Week 15: Through the Looking-Glass

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Tweedledee and Tweedledum

Reading time: 4 minutes. Word count: 800 words.

As Alice goes about on her quest to become a Queen, she meets various characters along the way. You are just reading excerpts from the book this week, but if you want to read the whole thing online, you will find a link at the bottom of the page. In this section, Alice meets Tweedledee and Tweedledum, two characters who have nothing to do at all with the chessgame in the frametale: they are simply characters whose story is inserted into the middle of Alice's own story. In fact, Alice knows their story already, because she has heard a poem about them, which she remembers as soon as she hears their names.

[... Alice next meets some Looking-Glass insects, and then sets off down the road on her own. ...]

She went on and on, a long way, but wherever the road divided there were sure to be two finger-posts pointing the same way, one marked 'TO TWEEDLEDUM'S HOUSE' and the other 'TO THE HOUSE OF TWEEDLEDEE.'

'I do believe,' said Alice at last, 'that they live in the same house! I wonder I never thought of that before -- But I can't stay there long. I'll just call and say "how d'you do?" and ask them the way out of the wood. If I could only get to the Eighth Square before it gets dark!' So she wandered on, talking to herself as she went, till, on turning a sharp corner, she came upon two fat little men, so suddenly that she could not help starting back, but in another moment she recovered herself, feeling sure that they must be.

They were standing under a tree, each with an arm round the other's neck, and Alice knew which was which in a moment, because one of them had 'DUM' embroidered on his collar, and the other 'DEE.' 'I suppose they've each got "TWEEDLE" round at the back of the collar,' she said to herself.

They stood so still that she quite forgot they were alive, and she was just looking round to see if the word "TWEEDLE" was written at the back of each collar, when she was startled by a voice coming from the one marked 'DUM.'

'If you think we're wax-works,' he said, 'you ought to pay, you know. Wax-works weren't made to be looked at for nothing, nohow!'

'Contrariwise,' added the one marked 'DEE,' 'if you think we're alive, you ought to speak.'

'I'm sure I'm very sorry,' was all Alice could say; for the words of the old song kept ringing through her head like the ticking of a clock, and she could hardly help saying them out loud: --

'Tweedledum and Tweedledee
Agreed to have a battle;
For Tweedledum said Tweedledee
Had spoiled his nice new rattle.

Just then flew down a monstrous crow,
As black as a tar-barrel;
Which frightened both the heroes so,
They quite forgot their quarrel.'

'I know what you're thinking about,' said Tweedledum: 'but it isn't so, nohow.'

'Contrariwise,' continued Tweedledee, 'if it was so, it might be; and if it were so, it would be; but as it isn't, it ain't. That's logic.'

'I was thinking,' Alice said very politely, 'which is the best way out of this wood: it's getting so dark. Would you tell me, please?'

But the little men only looked at each other and grinned.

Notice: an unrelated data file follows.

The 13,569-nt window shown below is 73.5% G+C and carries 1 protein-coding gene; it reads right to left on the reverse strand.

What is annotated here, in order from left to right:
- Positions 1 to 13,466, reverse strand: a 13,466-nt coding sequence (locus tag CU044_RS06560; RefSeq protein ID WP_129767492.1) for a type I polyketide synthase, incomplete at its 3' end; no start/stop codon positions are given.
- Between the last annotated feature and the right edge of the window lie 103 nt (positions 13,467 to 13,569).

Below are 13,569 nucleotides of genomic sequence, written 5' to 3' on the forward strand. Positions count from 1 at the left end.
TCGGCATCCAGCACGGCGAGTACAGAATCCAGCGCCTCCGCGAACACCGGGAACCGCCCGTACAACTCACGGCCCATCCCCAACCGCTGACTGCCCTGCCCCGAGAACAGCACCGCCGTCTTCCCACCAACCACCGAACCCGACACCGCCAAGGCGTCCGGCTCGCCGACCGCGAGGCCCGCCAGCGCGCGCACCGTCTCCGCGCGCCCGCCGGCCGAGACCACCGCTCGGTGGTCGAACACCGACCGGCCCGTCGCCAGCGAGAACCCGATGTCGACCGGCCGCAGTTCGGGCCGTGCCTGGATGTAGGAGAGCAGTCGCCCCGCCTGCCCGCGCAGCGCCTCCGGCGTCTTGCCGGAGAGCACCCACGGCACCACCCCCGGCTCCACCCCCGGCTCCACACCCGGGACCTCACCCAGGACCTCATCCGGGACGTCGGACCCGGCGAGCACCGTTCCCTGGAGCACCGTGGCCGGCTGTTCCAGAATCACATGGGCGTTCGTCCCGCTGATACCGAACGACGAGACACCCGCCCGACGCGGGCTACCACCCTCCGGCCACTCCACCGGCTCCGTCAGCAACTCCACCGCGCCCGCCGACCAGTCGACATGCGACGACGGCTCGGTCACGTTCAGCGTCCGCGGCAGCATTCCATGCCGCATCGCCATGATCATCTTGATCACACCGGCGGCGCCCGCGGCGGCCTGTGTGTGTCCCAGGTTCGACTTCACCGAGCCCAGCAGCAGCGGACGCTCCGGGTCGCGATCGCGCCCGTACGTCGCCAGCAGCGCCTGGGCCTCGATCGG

They looked so exactly like a couple of great schoolboys, that Alice couldn't help pointing her finger at Tweedledum, and saying 'First Boy!'

'Nohow!' Tweedledum cried out briskly, and shut his mouth up again with a snap.

'Next Boy!' said Alice, passing on to Tweedledee, though she felt quite certain he would only shout out 'Contrariwise!' and so he did.

'You've been wrong!' cried Tweedledum. 'The first thing in a visit is to say "How d'ye do?" and shake hands!' And here the two brothers gave each other a hug, and then they held out the two hands that were free, to shake hands with her.

Alice did not like shaking hands with either of them first, for fear of hurting the other one's feelings; so, as the best way out of the difficulty, she took hold of both hands at once: the next moment they were dancing round in a ring. This seemed quite natural (she remembered afterwards), and she was not even surprised to hear music playing: it seemed to come from the tree under which they were dancing, and it was done (as well as she could make it out) by the branches rubbing one across the other, like fiddles and fiddle-sticks.

'But it certainly WAS funny,' (Alice said afterwards, when she was telling her sister the history of all this,) 'to find myself singing "HERE WE GO ROUND THE MULBERRY BUSH." I don't know when I began it, but somehow I felt as if I'd been singing it a long long time!'

The other two dancers were fat, and very soon out of breath. 'Four times round is enough for one dance,' Tweedledum panted out, and they left off dancing as suddenly as they had begun: the music stopped at the same moment.


Questions. Make sure you can answer these questions about what you just read:

  • how can Alice tell which is Tweedledee and which is Tweedledum?
  • what happened to Tweedledee and Tweedledum in the poem that Alice knew about them?
  • what happened when Alice took their hands?

Source: Through The Looking-Glass, by Lewis Carroll (Charles Dodgson). 1871. Website: Project Gutenberg.


Modern Languages MLLL-2003. World Literature: Frametales. Laura Gibbs, Ph.D. This work is licensed under a Creative Commons License. You must give the original author credit. You may not use this work for commercial purposes. If you alter, transform, or build upon this work, you may distribute the resulting work only under a license identical to this one.
Page last updated: October 9, 2004 12:48 PM